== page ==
Is this no-knead bread Paleo? Nope.
Is it Whole30? Not even close!
Gluten-Free? I’m afraid not (but I am working on a no-knead bread that doesn’t taste like sheet metal).
So why on earth am I publishing a recipe for a gluten-rich, carb-loaded, grain-based, no-knead bread on a blog that caters exclusively to the development and sharing of Paleo, Whole30 and gluten-free recipes? Great question! Let me explain…
When I started this blog back in 2015, I made it my life’s mission to ONLY share Paleo and Whole30 recipes that were, therefore, by default, free of gluten, grains, refined sugars, dairy, and alcohol. The reason was two-fold.
First and foremost, these types of recipes were the ones I cooked and ate most often. In fact, they still are. Out of about 21 meals in a week, I would say that 17 of them are either Paleo or Whole30. Some of them are even Keto. The other 4 are some type of indulgence or treat. Sometimes it’s a cheeseburger, pizza, Thai food, sushi, piece of pie, or slices of homemade bread schmeared with butter.
For those who haven’t read my Paleo story, I’ll quickly summarize by saying that back in 2013, I began a health journey that helped me lose over 40 pounds and rehabilitate my relationship with food. It was my personal experience and physical transformation that ultimately led me to start my blog and share recipes that were easy and healthy, but never sacrificed flavour. I wanted other people to know that there was an entire world of possibilities when it came to eating delicious foods without feelings of guilt, bloating, lethargy, and inflammation. If I could reach just one person that was struggling the way I used to, I would consider all of the work and effort a success.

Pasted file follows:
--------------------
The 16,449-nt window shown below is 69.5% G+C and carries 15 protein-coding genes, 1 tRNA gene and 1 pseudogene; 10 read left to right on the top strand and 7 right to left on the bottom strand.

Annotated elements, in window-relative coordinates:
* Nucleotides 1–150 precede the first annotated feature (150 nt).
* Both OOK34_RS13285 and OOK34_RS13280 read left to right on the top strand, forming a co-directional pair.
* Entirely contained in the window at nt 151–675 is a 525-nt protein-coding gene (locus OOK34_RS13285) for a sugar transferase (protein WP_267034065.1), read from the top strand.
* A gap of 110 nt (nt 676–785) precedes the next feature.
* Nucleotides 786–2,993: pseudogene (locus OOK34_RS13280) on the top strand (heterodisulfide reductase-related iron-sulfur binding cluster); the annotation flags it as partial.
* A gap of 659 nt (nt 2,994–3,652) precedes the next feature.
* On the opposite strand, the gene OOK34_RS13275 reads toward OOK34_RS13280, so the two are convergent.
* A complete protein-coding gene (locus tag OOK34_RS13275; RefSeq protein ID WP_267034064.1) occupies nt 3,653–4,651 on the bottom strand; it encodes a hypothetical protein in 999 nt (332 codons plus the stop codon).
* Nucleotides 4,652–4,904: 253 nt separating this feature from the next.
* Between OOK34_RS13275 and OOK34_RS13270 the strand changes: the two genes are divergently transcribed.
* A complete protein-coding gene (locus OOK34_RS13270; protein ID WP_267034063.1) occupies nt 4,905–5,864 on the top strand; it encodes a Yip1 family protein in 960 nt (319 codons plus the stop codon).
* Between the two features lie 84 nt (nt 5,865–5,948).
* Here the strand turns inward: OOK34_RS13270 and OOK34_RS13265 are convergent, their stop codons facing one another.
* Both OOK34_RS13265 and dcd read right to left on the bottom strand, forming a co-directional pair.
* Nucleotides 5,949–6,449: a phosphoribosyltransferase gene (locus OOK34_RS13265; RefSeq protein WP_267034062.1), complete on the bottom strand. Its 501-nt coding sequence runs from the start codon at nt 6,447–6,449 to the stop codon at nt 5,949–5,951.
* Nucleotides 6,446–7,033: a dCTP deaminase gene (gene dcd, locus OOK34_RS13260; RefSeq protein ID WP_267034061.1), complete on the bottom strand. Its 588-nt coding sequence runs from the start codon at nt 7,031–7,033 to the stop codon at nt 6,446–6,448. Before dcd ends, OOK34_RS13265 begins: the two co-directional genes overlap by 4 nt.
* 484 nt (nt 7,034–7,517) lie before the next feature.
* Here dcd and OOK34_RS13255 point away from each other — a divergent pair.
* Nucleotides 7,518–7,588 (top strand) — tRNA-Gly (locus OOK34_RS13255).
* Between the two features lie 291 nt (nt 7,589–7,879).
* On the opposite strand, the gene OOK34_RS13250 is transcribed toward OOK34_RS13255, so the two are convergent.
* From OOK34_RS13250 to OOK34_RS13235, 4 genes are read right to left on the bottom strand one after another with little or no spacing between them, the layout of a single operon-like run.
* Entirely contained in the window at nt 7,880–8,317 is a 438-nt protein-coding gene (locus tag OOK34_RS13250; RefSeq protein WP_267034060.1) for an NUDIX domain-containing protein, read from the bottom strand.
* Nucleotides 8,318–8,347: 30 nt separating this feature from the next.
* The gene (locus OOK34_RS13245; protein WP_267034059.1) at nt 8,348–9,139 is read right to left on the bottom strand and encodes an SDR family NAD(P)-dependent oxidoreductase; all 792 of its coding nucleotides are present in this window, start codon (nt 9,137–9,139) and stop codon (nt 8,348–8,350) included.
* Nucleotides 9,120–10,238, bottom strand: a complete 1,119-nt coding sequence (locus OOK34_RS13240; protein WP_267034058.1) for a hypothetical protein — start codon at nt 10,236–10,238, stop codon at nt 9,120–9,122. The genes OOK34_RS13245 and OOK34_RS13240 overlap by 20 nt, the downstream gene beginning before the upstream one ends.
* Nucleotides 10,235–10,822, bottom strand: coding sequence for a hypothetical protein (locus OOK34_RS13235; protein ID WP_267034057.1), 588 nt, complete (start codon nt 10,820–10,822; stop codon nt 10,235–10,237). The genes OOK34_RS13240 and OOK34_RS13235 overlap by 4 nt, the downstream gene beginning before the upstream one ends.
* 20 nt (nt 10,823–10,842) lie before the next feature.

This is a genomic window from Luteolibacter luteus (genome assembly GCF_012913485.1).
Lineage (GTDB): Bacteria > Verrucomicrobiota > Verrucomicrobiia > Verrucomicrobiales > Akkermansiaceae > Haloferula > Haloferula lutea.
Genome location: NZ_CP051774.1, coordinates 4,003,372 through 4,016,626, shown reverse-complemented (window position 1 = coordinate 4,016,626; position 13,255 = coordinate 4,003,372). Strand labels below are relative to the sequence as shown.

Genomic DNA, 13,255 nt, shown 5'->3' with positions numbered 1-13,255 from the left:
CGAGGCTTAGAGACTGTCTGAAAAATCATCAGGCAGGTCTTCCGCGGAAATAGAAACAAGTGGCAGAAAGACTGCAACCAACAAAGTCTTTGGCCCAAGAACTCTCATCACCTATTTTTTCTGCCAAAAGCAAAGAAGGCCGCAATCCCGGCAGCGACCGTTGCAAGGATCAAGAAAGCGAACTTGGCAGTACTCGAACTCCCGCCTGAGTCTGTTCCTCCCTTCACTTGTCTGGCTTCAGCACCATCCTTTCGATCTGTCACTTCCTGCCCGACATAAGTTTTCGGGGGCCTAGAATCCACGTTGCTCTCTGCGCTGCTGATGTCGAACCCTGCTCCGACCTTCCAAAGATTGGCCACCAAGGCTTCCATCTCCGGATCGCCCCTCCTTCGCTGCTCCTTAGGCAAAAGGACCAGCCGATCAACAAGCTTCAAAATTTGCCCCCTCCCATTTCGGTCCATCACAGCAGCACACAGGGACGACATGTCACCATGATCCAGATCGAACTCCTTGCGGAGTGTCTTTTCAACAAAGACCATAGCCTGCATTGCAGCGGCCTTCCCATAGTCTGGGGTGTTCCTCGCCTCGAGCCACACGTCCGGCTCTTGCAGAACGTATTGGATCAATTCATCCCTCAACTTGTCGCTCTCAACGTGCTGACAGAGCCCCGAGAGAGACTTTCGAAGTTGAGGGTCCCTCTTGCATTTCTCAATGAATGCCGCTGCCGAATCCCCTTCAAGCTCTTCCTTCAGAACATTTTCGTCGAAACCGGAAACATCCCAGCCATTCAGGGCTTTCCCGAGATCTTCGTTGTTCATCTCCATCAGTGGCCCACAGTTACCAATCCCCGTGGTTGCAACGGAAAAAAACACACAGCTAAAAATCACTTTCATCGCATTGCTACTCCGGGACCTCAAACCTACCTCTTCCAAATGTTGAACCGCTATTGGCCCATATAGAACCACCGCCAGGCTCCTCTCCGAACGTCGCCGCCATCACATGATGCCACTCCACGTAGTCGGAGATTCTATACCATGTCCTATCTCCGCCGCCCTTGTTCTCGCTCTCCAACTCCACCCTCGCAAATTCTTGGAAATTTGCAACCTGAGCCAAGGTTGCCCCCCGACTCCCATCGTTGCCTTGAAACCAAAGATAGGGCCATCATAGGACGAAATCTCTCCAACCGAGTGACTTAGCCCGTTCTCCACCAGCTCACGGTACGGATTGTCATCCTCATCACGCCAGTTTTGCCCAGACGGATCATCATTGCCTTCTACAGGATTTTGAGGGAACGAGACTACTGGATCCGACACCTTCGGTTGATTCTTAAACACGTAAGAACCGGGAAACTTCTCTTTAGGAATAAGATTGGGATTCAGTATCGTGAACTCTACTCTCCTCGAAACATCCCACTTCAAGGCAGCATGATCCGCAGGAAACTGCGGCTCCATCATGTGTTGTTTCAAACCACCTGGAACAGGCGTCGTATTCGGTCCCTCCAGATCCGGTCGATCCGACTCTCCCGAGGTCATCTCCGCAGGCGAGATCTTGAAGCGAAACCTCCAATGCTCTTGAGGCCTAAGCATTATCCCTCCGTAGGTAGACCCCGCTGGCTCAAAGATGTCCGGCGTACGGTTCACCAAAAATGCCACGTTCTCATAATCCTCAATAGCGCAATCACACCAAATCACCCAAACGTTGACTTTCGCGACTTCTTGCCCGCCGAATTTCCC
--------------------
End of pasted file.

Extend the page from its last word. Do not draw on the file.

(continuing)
The second reason I wanted to keep this blog exclusively Paleo and Whole30 was because of impact. This is something I’ve taken very seriously from day one. I wanted my presence in the food space to be a positive one and for a long time I struggled with finding a balanced way of sharing more of my Food Freedom in my social media and blog, even though it plays an important role in my ability to sustain a healthy life. Keep in mind, I started my blog and social media channels at a time when those pictures of towering pastas, cheese-pulls and giant pizza slices were just starting to go viral.
I definitely didn’t want to contribute to that type of content and thought that if I shared indulgent and unhealthy recipes (even though I occasionally eat them myself), that others would follow suit. Perhaps even worse, people might get the misguided impression that it would be OK for them to eat this way because Ronny ate this way. After all, if Ronny is eating it and Ronny was able to lose all this weight, then I can do it too!
The only reason I even have this strange, ego-centric thought is because it’s one of the ways I used to justify eating junk food myself. If I’m being honest, there’s a part of me that still tries to do this. I would often see some ripped guy in a restaurant chowing down on a juicy cheeseburger, muscles and veins bulging out of his neck. And there I was, overweight, depressed, staring down at a salad with no dressing, thinking to myself, If that guy’s eating a burger then it must be OK for me to eat one too! Of course, I had no idea who this person was or what their life was like. I was just looking for any excuse and justification to order a burger.